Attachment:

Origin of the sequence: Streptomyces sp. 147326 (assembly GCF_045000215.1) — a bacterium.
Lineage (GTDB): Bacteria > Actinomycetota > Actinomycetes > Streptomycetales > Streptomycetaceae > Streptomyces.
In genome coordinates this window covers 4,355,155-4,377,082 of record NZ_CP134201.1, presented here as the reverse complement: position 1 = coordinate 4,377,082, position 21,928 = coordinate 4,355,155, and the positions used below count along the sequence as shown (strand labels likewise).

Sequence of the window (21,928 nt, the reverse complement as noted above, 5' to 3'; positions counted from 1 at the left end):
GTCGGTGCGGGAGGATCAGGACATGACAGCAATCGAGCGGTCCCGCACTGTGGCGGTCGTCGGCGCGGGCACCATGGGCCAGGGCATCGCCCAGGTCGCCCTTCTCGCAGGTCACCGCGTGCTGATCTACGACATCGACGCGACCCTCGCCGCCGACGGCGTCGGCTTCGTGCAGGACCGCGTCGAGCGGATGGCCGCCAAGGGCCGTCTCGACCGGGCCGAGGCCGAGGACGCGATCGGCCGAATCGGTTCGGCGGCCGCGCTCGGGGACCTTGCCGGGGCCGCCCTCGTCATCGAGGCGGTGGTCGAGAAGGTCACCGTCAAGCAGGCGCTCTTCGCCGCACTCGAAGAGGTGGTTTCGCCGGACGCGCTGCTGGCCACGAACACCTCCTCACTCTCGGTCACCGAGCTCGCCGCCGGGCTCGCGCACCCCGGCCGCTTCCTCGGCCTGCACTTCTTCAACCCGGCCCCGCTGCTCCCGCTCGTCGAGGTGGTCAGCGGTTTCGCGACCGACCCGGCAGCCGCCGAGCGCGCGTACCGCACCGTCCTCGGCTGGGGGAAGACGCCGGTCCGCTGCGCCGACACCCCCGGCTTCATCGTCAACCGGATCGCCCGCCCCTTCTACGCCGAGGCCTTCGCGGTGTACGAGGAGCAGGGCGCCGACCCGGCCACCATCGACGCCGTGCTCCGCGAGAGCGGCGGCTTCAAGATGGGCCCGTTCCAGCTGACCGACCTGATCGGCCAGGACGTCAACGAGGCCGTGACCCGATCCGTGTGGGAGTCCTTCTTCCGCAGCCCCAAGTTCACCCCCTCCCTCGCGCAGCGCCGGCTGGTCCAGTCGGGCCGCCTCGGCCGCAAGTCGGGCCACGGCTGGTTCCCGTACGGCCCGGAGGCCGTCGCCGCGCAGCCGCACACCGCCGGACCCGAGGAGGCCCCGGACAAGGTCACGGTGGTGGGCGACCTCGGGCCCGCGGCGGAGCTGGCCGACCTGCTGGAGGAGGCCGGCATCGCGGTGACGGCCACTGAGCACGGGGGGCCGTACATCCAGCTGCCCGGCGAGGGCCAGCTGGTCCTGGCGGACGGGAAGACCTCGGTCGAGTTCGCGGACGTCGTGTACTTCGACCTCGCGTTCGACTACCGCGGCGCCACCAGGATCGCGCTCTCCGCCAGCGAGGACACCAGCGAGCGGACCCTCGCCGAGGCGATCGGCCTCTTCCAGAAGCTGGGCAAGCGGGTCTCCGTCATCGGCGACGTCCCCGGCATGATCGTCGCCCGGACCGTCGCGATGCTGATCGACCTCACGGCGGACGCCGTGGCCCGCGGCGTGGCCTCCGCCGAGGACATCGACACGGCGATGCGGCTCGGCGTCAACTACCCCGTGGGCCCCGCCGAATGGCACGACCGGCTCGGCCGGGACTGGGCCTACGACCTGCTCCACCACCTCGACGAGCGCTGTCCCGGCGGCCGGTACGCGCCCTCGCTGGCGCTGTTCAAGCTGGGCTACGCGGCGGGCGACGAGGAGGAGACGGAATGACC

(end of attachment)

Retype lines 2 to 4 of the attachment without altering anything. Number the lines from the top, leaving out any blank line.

Lineage (GTDB): Bacteria > Actinomycetota > Actinomycetes > Streptomycetales > Streptomycetaceae > Streptomyces.
In genome coordinates this window covers 4,355,155-4,377,082 of record NZ_CP134201.1, presented here as the reverse complement: position 1 = coordinate 4,377,082, position 21,928 = coordinate 4,355,155, and the positions used below count along the sequence as shown (strand labels likewise).

Sequence of the window (21,928 nt, the reverse complement as noted above, 5' to 3'; positions counted from 1 at the left end):